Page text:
Trapped by choice: rural Estonians on the move
(University of Tartu and Tallinn University)
Paper short abstract:
Fragmentation,accompanied by the demand for social resourcefulness to get by,has led rural Estonians to migrate. Search for sociality in such contexts has clear methodological and theoretical reasons,yet provides a questionable focus through which to understand the outcomes of post-soviet changes.
Paper long abstract:
I will analyse the processes of change in mutualities and reciprocities based on my fieldwork in 2002-2004 and 2012 in rural Estonia and since 2012 amongst transnational Estonians. The post-soviet massive change in socio-economic arrangements led to fragmentation and loss of reciprocity amongst villagers who used to be strongly connected through various positive (e.g. work collectives) and negative networks (e.g. acquaintance networks for obtaining deficit goods). This dispersion and the resulting diminished capacity for subsistence has been intensified by the loss of relevance of such individuals in the new context of local livelihoods that depend on the funding for participatory civic engagement which tends to favour the active, resourceful groups chosen to represent the story of authentic success of the nation. Those processes have led, amongst others, to migratory responses, and have resulted in mass exodus from the countryside. I aim to connect these facts with newly emerging data from my current fieldwork amongst Estonians in the UK to explore whether migration has provided an escape from dispossession, and suggest that the nationalistic focus in migratory research provides a further myopic lens to concentrate on the social resources of well-placed elites and blur the view of those disconnected and trapped by such apparently free choice of migration.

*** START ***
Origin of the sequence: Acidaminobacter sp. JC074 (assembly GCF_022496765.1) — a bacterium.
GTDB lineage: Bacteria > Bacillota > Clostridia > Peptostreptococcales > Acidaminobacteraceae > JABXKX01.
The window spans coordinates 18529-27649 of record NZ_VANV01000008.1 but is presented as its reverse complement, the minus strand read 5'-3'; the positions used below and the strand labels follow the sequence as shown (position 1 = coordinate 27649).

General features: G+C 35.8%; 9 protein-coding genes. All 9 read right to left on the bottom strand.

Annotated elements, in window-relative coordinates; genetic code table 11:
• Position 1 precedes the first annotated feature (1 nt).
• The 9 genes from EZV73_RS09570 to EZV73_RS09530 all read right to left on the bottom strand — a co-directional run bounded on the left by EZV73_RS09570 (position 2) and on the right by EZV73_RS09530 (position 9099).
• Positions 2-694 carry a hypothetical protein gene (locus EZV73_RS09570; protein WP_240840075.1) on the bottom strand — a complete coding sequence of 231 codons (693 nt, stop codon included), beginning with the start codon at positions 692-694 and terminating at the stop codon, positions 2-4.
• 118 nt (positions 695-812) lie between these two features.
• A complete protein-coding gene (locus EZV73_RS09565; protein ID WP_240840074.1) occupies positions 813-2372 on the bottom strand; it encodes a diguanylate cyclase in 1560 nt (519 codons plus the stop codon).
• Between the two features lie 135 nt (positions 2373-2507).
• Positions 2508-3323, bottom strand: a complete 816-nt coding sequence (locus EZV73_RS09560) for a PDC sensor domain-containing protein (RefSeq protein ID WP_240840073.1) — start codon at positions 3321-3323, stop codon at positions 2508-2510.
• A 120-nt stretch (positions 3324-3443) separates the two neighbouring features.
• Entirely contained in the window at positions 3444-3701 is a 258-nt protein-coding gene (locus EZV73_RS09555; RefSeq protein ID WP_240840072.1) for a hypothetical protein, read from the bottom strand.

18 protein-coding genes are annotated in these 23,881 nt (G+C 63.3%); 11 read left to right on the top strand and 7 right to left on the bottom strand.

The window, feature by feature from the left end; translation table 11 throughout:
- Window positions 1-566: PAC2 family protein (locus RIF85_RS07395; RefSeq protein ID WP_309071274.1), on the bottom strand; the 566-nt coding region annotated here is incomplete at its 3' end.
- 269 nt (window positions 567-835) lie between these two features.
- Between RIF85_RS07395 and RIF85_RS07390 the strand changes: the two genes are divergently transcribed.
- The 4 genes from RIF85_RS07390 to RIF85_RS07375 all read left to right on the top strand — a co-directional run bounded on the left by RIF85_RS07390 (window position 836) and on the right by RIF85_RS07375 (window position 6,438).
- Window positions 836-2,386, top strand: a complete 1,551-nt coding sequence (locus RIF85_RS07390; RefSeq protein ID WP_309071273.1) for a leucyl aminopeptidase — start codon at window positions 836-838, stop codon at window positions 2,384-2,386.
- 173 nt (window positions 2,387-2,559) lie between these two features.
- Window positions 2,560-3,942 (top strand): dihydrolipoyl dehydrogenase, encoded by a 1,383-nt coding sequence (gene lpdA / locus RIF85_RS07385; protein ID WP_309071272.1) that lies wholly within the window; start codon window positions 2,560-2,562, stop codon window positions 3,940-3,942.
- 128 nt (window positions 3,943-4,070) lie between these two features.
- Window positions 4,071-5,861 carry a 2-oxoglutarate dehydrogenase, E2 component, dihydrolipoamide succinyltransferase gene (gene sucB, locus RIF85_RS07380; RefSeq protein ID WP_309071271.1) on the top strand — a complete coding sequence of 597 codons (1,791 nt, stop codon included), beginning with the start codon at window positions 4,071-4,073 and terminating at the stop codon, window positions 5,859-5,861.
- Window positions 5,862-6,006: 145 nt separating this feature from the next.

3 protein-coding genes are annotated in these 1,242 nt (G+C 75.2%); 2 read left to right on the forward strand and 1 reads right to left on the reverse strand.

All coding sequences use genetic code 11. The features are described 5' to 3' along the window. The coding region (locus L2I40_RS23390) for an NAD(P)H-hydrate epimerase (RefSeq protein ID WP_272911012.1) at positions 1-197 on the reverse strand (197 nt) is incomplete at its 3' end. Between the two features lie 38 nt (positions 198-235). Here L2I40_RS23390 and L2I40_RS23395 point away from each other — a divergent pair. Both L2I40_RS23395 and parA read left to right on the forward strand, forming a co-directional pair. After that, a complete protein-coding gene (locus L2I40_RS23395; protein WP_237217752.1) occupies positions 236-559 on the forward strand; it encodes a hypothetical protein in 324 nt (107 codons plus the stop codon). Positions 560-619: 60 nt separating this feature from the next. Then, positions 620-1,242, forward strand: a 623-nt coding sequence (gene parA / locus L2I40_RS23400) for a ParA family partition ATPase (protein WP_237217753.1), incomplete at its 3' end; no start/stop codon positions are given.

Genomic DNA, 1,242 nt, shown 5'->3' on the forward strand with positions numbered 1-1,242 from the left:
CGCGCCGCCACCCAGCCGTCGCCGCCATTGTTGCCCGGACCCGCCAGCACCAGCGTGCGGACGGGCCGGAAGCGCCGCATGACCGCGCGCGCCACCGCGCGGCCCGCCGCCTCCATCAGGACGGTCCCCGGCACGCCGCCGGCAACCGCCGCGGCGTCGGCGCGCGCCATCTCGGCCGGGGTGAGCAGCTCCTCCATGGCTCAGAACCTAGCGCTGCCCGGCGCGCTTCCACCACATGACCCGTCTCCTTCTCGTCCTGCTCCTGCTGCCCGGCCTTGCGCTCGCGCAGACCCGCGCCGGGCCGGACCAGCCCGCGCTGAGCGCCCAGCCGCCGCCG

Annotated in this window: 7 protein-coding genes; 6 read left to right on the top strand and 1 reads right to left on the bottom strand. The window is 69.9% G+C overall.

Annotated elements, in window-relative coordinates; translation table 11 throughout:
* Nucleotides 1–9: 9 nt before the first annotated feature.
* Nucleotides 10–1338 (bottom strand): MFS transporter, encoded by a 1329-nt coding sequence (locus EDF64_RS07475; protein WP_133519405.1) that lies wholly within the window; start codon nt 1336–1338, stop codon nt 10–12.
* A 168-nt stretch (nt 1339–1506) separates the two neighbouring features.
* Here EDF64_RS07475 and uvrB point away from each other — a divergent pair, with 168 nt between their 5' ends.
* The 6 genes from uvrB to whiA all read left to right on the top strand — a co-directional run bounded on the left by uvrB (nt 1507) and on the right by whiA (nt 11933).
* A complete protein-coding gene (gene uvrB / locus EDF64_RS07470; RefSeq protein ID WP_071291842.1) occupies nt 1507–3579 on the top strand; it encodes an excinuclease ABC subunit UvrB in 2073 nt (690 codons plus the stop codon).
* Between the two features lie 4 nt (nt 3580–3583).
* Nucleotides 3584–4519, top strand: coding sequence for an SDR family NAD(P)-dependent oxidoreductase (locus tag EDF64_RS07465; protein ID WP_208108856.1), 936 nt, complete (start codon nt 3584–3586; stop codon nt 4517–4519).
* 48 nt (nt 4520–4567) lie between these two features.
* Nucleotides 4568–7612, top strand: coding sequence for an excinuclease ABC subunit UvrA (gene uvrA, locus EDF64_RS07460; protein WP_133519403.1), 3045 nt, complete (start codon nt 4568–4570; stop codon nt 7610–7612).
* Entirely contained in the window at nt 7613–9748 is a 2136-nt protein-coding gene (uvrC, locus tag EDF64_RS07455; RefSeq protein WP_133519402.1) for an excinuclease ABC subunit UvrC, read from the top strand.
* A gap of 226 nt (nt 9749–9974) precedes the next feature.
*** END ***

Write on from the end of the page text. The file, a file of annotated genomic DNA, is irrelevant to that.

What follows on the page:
The threadbare margins of revolutions: painful participation and failed mutualities